Published on March 14th, 2017 | by Genevieve Mc Bride0
We Talk The Music Of For Honor With Composers Saunder Jurriaans and Danny Bensi
How did you get into composing and what are some of the past games and projects you have done?
We started scoring films about 7 years ago – our first film was Two Gates Of Sleep directed by Alistair Griffin. The same production company “Borderline Films” asked us to score Martha Marcy May Marlene and after that things started snowballing fairly quickly. For Honor is the first video game we’ve scored!
Other films and series include: Enemy, The OA, The One I Love, The Gift, and tons more!
How does scoring a game compare and differ with that of a movie or television show and which do you prefer?
Scoring a game is a pretty epic undertaking – not only are we dealing with a TON of music but we’re also having to keep everything organized and updated. There are so many different types of score going on (gameplay, menus, cutscenes…) it’s easy to lose the “flow” of the project. It’s hard to say which we prefer – every project is so different and unique.
What were some of the biggest challenges you faced scoring the projects and what have been your greatest triumphs?
Probably the biggest challenge for us was the outdoor drum/horns recording. Anyone who works in music or recording knows that recording outside is a pretty difficult endeavor. First off – it’s very difficult to capture an “outdoor” sound. If you record in a field the sound dissipates and you can end up with very un-exciting sounds. The sound needs a service to reverberate against. So we had to find an area that was somewhat enclosed by surfaces. Our engineer, Jamie Siegel worked with us to find the perfect spot near a barn and some trees. After figuring out the best mic placements and such we then had to battle rainstorms, wind and crickets for a week! This was also the greatest triumph because what we ended up with was a truly unique drum sound. They sound huge and natural – we barely needed any additional reverb or effects because the ambiance was so successful. They are also unique and original – we really managed to stay away from any sort of canned Hollywood sound.
How many hours of music did you compose for the game and how much made it into the final build?
2hrs 17mins in the final build. Maybe we composed 30-40 mins that didn’t go in the game? Hard to say!
When scoring the games, how much lead time did you have and were graphics and animation made available early in the process?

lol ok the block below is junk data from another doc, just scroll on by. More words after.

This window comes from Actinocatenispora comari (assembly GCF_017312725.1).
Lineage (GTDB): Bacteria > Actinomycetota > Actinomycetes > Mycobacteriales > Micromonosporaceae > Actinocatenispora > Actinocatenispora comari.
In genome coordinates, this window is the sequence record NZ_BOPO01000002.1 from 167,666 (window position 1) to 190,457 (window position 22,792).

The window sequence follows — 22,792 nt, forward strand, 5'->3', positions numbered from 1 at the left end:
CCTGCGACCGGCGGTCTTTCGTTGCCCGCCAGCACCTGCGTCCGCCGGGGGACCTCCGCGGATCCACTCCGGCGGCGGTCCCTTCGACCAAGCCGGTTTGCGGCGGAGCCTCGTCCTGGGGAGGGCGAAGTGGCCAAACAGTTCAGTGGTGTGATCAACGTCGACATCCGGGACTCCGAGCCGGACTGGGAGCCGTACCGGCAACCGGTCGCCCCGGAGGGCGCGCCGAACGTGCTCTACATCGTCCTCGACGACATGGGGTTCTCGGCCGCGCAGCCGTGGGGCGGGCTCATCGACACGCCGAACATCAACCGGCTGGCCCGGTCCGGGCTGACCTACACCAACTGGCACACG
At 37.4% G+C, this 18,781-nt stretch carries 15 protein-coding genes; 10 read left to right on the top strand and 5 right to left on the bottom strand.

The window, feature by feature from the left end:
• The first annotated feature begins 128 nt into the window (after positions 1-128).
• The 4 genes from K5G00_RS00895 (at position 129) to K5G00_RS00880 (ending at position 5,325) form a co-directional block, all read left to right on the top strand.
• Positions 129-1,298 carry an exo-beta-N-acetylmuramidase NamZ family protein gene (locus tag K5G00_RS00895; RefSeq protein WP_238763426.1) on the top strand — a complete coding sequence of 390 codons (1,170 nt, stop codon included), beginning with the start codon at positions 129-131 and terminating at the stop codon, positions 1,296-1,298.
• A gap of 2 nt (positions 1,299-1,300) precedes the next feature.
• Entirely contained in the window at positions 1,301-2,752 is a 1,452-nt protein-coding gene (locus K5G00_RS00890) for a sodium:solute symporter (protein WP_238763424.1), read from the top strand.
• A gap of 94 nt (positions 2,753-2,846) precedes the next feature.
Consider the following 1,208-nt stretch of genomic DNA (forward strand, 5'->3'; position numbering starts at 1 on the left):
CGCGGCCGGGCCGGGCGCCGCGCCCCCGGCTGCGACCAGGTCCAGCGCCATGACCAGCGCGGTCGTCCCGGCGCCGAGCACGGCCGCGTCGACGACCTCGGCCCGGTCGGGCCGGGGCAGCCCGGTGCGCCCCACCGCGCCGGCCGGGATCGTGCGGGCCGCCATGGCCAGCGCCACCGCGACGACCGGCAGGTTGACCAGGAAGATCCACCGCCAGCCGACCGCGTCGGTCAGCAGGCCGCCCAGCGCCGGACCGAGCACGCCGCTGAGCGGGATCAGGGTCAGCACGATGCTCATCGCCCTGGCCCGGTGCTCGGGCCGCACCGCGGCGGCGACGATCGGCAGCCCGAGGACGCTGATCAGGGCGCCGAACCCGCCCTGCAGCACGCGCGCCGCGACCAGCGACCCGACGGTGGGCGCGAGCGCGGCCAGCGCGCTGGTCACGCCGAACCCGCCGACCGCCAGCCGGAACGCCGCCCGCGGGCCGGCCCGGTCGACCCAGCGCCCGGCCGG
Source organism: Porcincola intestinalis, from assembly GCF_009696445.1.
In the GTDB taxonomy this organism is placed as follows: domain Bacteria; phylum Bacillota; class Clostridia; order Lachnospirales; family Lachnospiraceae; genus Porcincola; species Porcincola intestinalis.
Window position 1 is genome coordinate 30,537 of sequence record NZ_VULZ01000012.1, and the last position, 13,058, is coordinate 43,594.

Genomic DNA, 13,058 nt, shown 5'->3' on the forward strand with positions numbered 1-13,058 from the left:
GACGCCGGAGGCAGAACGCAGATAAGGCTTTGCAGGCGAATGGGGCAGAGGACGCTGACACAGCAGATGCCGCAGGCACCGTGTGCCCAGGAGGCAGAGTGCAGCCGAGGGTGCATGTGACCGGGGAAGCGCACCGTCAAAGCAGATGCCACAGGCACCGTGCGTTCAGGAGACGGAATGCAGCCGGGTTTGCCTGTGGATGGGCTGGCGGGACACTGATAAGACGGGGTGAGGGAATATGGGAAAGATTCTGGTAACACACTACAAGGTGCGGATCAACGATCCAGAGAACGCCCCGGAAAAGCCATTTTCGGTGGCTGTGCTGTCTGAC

In this case we started coming up with ideas about 8 months before we finished. We had some graphics – mostly concept art in the beginning. We were also able to go up to Ubisoft in Montreal and play a bit of the early version. Soon after that we had the E3 presentation which was the first real glimpse of the cinematics.
As a follow up, how much did the scores change if any as I am guessing the look and feel of the games continued to change and evolve during production.
We started by coming up with the sounds for the 3 factions – both the tonal instruments and the drum sounds. That process took a few months but once we found those worlds they more or less stuck. During the last 3 months or so things really started to click and there were some last minute additions that were key.
What can you tell us about where you drew your inspirations when scoring the game?
We agreed with the Ubisoft team about certain types of music we all thought might work. For example, the Russian Orthodox Choir…Japanese Taiko Drumming…Hurdy Gurdy…Shakuhachi. We all agreed that we wanted to draw upon these types of music – but in our own unique way.
With three distinct cultures being portrayed, how did this come into play with composing the score?
This was obviously also a major challenge and one of the most exciting aspects of the game. It took us a few months of composing without picture (mainly just having seen some concept art) to come up with the sounds for each faction.
The Knights were very inspired by choir and religious music – that sense of peaceful reverence. Very minimal solo cello or violin are also present. The drums we used were mostly western – huge bass drums, toms and snares.
For the samurai we used ended up using the Shakuhachi flute – and were obviously inspired by traditional Japanese music. We really wanted to avoid the music sounding too ethnically specific so we brought in a bit of Turkish Oud and a variety of dark synth pads. Both solo instruments were heavily distorted and processed in different ways. The drums were Taikos.
For the Vikings we had most of the melodies played on the Bazantar – a modified double bass with 24 sympathetic strings – created and played by Mark Deutsch. We also used a bit of Hurdy Gurdy and a guttural choir using the amazing voice of our friend Jesse Leach from The band Killswitch Engage.
How much leeway did you have with the creation of the score or did the games producers give you the framework that you had to work in or was it more of a collaboration?
It was very much a collaboration, they had some initial ideas for some of the sounds/instruments but from there it really grew organically. It wasn’t all very symbiotic. The music people at Ubisoft are amazing – communicative, creative and insightful – they really gave us the perfect balance of creative freedom and structure.
What else do you have coming up that the readers can look forward to?
Recently released films and series:
The Autopsy Of Jane Doe (film)
The OA (Netflix series )
The Discovery (film)
Ozark (Netflix series)
LA 92 (Nat Geo documentary)